The range of jobs was really wide too: a Museum Collections Manager, dealing with stuffed animals, a cello teacher, a bookbinder, a mechanic. There was a big garment manufacturing business, an artisan jeweller, a florist... Plus loads more. The researchers are so excited by the material. They've been eagerly watching the pile of envelopes grow while I've been travelling.

We devised a numbering system for the judging, to keep things anonymous, just in case I happen to know anyone who has entered. I am presenting my shortlist to Professor Parker on Wednesday. 

She will look long and hard at the written element of the project, to make a judgement on how incisive and communicative each entry is. That, as well as a 2nd pair of eyes on the sketches, will help us choose the two winners.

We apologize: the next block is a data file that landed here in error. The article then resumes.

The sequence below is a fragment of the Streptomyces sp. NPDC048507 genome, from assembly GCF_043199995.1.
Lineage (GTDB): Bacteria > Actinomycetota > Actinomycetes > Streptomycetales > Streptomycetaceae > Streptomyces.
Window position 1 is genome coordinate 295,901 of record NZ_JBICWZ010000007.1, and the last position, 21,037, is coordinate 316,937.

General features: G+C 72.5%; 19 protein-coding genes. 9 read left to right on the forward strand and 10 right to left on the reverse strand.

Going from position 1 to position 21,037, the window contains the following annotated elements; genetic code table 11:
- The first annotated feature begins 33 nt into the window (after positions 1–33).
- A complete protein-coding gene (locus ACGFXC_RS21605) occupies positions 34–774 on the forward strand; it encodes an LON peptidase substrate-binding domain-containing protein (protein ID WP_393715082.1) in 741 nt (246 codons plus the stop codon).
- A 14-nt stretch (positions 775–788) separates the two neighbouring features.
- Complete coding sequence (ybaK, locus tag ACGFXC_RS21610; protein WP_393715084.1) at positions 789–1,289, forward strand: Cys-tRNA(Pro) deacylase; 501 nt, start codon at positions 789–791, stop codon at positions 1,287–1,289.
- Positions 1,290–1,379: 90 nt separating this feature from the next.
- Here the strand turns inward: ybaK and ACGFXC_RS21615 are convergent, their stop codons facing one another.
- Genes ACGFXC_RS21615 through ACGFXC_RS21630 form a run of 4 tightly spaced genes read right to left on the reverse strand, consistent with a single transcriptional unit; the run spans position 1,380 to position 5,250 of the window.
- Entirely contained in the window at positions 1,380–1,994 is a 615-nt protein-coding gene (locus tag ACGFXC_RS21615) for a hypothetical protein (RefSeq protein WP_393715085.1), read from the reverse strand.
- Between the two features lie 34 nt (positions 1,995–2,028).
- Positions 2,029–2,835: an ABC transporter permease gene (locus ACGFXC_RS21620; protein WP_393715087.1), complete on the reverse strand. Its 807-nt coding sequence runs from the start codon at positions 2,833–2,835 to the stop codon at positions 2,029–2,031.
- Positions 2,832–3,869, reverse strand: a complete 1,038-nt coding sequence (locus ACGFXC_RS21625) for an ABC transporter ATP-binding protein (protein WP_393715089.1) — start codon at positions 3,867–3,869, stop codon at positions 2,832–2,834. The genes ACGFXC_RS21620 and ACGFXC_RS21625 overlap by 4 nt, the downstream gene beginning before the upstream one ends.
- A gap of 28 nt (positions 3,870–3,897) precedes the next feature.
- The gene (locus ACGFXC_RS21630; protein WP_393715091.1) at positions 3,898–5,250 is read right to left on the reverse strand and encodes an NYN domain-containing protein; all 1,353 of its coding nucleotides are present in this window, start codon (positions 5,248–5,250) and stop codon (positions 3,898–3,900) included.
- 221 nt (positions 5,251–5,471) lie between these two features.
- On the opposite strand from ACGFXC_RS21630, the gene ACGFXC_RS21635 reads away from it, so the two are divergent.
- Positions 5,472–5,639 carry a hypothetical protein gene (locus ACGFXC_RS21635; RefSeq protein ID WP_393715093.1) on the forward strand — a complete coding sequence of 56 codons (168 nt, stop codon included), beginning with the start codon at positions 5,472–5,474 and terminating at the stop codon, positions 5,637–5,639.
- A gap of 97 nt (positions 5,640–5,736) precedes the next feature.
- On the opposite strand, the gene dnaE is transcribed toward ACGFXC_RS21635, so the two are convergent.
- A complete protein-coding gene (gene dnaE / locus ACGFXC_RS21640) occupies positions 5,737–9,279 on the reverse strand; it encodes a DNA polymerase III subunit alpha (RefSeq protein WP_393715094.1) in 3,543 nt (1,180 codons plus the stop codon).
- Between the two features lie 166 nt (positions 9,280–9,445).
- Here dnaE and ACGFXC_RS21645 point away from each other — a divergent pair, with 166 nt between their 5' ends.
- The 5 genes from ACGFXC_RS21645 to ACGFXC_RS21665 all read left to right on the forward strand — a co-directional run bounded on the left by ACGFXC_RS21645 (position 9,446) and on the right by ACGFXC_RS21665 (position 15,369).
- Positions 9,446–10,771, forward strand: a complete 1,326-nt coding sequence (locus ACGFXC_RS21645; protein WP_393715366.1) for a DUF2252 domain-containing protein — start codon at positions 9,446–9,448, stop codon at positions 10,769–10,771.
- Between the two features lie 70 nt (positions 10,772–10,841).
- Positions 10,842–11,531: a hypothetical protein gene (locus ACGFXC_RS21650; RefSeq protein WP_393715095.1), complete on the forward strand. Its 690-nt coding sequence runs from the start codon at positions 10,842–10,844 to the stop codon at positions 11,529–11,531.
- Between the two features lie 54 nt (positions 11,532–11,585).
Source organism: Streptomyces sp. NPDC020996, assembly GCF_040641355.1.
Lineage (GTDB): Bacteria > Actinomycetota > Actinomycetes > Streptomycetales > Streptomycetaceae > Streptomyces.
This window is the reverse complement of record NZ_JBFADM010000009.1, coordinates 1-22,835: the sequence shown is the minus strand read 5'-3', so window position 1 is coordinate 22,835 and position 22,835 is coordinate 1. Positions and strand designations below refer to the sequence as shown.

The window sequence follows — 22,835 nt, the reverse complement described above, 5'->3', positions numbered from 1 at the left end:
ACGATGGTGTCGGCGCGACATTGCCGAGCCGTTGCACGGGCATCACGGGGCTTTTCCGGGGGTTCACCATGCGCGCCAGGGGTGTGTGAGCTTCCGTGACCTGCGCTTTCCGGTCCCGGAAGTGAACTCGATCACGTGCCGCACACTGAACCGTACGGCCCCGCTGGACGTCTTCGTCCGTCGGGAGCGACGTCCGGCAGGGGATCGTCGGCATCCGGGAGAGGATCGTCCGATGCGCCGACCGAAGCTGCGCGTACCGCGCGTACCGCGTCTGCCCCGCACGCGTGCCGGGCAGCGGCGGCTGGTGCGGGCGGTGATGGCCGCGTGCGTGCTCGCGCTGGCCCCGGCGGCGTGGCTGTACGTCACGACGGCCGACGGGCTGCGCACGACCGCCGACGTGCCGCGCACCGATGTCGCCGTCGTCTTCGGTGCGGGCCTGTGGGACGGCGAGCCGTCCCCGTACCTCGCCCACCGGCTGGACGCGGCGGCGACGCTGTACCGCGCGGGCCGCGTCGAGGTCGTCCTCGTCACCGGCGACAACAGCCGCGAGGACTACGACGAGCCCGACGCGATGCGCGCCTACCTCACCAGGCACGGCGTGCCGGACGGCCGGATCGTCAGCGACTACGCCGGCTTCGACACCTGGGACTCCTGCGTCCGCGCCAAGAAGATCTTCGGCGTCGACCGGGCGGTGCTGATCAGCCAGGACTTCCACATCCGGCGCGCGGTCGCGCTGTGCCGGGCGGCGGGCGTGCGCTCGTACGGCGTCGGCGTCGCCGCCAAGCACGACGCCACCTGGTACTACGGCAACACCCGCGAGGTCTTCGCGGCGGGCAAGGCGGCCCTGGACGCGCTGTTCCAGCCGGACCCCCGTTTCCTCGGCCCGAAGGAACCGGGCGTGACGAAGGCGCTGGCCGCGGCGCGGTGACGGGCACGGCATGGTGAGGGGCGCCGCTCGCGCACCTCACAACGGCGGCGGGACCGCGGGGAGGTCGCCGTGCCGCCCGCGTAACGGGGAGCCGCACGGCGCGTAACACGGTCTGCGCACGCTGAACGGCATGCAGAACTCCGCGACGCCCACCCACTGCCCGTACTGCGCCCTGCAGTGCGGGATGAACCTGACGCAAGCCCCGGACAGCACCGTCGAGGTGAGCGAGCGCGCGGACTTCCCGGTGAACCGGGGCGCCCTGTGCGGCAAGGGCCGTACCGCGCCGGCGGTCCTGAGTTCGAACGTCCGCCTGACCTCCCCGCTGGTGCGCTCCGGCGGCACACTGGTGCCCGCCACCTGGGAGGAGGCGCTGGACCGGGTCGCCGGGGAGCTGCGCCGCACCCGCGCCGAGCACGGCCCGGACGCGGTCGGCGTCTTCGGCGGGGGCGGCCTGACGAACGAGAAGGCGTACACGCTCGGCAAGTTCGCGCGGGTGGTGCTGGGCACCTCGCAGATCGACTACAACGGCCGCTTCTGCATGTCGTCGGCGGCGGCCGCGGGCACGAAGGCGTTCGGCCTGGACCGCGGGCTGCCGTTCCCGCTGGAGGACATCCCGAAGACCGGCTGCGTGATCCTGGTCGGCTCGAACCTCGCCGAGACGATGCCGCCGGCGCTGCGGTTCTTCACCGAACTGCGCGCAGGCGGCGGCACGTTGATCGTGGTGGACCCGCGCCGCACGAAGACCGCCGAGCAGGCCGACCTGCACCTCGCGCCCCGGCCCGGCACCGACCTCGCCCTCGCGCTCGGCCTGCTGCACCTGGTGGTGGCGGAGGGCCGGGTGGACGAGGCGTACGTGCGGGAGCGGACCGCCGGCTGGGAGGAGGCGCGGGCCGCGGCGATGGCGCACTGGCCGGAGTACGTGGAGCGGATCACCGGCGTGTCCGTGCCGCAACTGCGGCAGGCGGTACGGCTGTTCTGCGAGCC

Just two! Oh dear...

I have a couple more days of sketching to do myself before I fly home - jobs which fell off the end earlier in the residency. I'll tell you about them when I get home.

And don't forget to watch this space for more news about the competition prizewinners!

Friday, 16 March 2018

'So, how are you with blood?' they asked...

I am bundled up in navy scrubs and an attractive hair cap. An operating team of 9 or 10 people move around the theatre, getting things ready. I have not been allowed to bring in my art kit bag, so the patch pockets of my scrubs are full of pencils. I have a mask over my nose and mouth which keeps fogging up my glasses and I am standing in a corner, trying to be less in the way, wrestling with my concertina and clips. One clip pings across the floor. I apologise, then scurry and bend to pick It up from under something which is beeping. My patch pockets empty pencils onto the floor with a clatter. It is all a bit more tricky than I had realised.